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Rogue Waves

Could global warming lead to more monster waves?

'Rogue waves' reported by mariners get scientific backing

Wed Jul 21, 1:07 PM ET

PARIS (AFP) - European satellites have given confirmation to terrified mariners who describe seeing freak waves as tall as 10-storey buildings, the European Space Agency (ESA) said.

"Rogue waves" have been the anecdotal cause behind scores of sinkings of vessels as large as container ships and supertankers over the past two decades.

But evidence to support this has been sketchy, and many marine scientists have clung to statistical models that say monstrous deviations from the normal sea state only occur once every thousand years.

Testing this promise, ESA tasked two of its Earth-scanning satellites, ERS-1 and ERS-2, to monitor the oceans with their radar.

Even though the research period was brief, the satellites identified more than 10 individual giant waves around the globe that measured more than 25 metres (81.25 feet) in height, ESA said in a press release.

- Loran
Thursday, July 22, 2004

I view this with scepticism, but...

Geologic evidence exists for this. Sedimentary rocks often have ripple marks on them, undulating ripples that were buried by more sediment, thus preserving the ripple-texture. Then pressure and heat turn the sand into rock.

Thing is, very large ripple marks have been found in sed. rock that is known (from fossils) to be very, very deep underwater. The wave height needed to make such big ripples at such a depth is somewhat unbelievable. But there is yet to be a better theory to explain them.

Andy, did I remember this about right? ^_^

- Ian Darrow
Thursday, July 22, 2004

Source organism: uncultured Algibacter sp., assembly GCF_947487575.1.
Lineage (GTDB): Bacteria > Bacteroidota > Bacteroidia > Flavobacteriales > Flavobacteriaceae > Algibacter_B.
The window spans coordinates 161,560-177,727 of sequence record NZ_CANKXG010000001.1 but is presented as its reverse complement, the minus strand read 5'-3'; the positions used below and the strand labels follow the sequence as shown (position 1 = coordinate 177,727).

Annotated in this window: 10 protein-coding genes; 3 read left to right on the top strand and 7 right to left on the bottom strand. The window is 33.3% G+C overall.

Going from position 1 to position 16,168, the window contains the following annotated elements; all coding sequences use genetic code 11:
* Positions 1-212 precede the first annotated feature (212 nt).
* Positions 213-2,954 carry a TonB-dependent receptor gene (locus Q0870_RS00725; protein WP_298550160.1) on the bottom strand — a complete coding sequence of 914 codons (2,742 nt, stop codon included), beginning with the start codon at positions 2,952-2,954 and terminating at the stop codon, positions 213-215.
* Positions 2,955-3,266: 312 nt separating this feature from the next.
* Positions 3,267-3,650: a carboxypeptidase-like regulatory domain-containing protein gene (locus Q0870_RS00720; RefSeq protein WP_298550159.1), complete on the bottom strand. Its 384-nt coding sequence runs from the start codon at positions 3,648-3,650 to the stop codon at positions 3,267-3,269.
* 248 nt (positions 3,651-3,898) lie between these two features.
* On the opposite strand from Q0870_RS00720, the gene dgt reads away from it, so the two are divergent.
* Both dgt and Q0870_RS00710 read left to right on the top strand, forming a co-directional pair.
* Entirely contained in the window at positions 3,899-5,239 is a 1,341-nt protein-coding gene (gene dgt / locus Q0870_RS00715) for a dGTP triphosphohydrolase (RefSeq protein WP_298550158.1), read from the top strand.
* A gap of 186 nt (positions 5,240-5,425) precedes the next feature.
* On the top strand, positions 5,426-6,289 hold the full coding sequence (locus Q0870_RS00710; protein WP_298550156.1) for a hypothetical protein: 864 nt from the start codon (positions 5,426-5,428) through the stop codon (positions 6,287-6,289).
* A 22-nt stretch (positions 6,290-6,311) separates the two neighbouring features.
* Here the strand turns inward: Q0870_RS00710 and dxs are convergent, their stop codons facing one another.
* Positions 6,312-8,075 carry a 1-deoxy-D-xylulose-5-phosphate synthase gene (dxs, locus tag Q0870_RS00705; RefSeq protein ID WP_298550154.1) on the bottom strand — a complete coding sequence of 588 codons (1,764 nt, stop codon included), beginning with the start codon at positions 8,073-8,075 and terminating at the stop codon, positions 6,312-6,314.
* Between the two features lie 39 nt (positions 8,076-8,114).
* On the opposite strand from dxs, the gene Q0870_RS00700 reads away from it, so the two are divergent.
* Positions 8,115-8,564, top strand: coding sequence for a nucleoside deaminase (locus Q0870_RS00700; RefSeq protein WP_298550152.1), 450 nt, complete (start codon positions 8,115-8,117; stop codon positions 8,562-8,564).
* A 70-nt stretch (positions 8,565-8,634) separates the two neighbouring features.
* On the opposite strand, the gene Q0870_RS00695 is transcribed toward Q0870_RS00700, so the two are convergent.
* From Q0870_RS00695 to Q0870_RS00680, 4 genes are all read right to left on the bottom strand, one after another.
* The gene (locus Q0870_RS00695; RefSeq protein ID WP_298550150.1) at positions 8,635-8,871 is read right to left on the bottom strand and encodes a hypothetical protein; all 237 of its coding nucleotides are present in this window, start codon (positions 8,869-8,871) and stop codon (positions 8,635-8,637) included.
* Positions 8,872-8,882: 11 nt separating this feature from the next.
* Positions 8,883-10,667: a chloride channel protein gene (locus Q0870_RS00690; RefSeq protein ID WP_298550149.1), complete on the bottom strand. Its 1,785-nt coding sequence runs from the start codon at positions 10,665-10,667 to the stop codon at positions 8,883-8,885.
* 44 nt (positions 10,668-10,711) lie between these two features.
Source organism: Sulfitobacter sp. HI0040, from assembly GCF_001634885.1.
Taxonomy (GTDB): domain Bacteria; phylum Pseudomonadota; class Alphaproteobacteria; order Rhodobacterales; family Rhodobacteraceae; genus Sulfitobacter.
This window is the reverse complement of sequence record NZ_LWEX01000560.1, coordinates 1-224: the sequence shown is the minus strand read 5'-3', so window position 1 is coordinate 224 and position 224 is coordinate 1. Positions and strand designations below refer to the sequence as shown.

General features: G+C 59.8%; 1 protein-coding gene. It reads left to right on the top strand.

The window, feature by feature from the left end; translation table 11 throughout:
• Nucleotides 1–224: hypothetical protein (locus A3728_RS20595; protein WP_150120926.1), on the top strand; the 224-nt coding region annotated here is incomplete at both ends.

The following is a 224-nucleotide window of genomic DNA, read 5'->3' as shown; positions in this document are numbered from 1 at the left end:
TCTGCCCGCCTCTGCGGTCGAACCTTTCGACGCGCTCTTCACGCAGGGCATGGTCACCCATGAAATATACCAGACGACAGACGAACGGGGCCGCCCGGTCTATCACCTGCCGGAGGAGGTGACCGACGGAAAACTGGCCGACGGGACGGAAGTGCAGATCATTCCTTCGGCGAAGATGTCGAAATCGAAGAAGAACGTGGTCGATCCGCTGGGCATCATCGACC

Ripples are caused by a current, not neccessarily from a wave, so the ripples on deep oceanic sediments could have been caused by a deep current, which is the more likely possibility.

The effects of a wave, it's height and the depth to which is osscilates the water column increases the shallower the sea gets. Even a mega tsunami is only a mild swell out in the deep ocean, the power is in the wavelength, not the amplitude. These super waves seem to have a big amplitude and short wavelength, making them locally nasty but relatively short lived affairs.

- Andy Tucker
Saturday, July 24, 2004

25 m sounds like the waves you could expect from a super-tsunami. Yes, it only reaches this height when the wave are closing in on land, where the sea becomes shallow - but what about two tsunami waves clashing into each other? If there relative force is more or less equal, shouldn't they build a considerable bulge of water? Voilá - a 25 m wave.

Just a guess, though;-)

- Rainer
Saturday, July 24, 2004

huge waves are made by a storm off shore that starts a cyclic energy in the water, winds of high speeds would have to be blowing across the water. The actual wave is created when the swells created by the winds hit an obstruction in the water, for example reefs. So the waves are natural it's the enormous storms with huge winds that are unnatural.

- Roy Zhou
Saturday, July 24, 2004

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